|"I'm going to take my time before making a decision. We'll have our meetings and go from there. I'm going to take the whole year into account. I'll take about as much time as last year. I'll meet with the coaching staff. It's been tough the last couple of years."|
Lidstrom's departure from the NHL would be a good thing for the Edmonton Oilers (and every other team in the Western Conference) but a terrible thing for the league and hockey in general. Though he's toyed with the idea for each of the last four years, he's 41 and not getting any younger. He's got more money than Davy Crockett and has captured nearly every possible accolade a man in the NHL could dream of.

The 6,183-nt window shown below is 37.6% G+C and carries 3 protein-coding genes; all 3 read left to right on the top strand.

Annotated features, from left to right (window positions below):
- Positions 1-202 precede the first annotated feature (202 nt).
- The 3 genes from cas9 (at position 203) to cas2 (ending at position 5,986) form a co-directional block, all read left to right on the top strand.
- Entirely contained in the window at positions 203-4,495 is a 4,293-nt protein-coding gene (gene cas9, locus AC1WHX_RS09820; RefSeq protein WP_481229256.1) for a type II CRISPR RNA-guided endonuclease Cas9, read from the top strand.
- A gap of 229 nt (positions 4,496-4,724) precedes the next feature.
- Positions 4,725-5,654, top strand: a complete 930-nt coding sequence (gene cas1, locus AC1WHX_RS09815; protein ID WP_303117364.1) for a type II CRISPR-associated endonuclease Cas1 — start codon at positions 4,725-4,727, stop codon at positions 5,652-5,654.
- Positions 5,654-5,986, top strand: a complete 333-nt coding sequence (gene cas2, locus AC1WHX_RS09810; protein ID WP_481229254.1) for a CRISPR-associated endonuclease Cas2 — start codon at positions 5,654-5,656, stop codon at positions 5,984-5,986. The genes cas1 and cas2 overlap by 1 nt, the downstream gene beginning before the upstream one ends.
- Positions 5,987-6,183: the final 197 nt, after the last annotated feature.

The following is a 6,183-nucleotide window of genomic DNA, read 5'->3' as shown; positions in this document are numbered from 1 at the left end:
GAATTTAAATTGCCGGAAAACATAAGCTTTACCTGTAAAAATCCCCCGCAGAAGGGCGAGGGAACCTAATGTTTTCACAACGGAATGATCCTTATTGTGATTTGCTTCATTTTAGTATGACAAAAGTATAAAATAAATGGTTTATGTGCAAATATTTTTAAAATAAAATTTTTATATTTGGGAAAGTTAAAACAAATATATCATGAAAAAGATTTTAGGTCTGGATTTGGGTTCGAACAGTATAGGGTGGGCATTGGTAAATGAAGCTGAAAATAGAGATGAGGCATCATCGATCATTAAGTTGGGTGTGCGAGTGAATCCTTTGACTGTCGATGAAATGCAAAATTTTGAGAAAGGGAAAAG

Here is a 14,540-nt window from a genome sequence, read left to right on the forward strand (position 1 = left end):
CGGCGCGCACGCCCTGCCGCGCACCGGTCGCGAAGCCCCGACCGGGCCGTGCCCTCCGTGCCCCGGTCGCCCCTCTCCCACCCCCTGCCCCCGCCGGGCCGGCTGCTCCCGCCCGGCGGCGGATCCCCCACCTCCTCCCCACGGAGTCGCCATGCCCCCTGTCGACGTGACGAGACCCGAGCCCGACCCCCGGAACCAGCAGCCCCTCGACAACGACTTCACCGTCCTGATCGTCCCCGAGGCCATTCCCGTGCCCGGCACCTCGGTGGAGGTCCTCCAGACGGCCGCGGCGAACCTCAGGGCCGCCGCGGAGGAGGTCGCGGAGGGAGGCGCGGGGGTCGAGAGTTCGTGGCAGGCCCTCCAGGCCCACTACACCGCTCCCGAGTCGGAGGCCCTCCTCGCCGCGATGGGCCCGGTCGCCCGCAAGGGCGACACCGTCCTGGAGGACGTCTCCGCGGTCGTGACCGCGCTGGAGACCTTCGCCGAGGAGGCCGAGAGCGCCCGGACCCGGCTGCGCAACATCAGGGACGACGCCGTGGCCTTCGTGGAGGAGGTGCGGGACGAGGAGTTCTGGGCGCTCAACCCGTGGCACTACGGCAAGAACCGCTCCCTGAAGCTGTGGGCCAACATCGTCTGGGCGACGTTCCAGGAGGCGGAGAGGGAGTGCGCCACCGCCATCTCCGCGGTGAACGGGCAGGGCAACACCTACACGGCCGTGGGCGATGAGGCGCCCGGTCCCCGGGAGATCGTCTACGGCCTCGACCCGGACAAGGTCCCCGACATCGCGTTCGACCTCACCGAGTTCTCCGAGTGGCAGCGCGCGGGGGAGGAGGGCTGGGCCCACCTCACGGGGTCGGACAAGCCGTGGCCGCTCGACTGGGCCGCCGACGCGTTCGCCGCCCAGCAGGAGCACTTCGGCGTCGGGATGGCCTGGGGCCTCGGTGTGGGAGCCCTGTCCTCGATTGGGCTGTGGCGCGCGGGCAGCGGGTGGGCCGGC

He's the best defenseman the game has known since Bobby Orr's knees went on him and he's neck-and-neck for the best player the league has known since Gretzky and Lemieux retired (Lemieux's first retirement) with Jaromir Jagr. He's a quiet, calm, leader, a man who is the pinnacle of grace, class and dignity. And while others will come along to equal and probably one day surpass his on-ice records, Drew Doughty, Tyler Myers, Victor Hedman and the next bonus baby defenseman will be hard-pressed to match the man.
I've never been a fan of announcing a final season so that the media can treat it as a retirement circuit (see Erving, Julius) and if Lidstrom does decide he's had enough, going out quietly while playing the toughest possible minutes on the biggest stage in the world is a fitting send-off for the all-time great.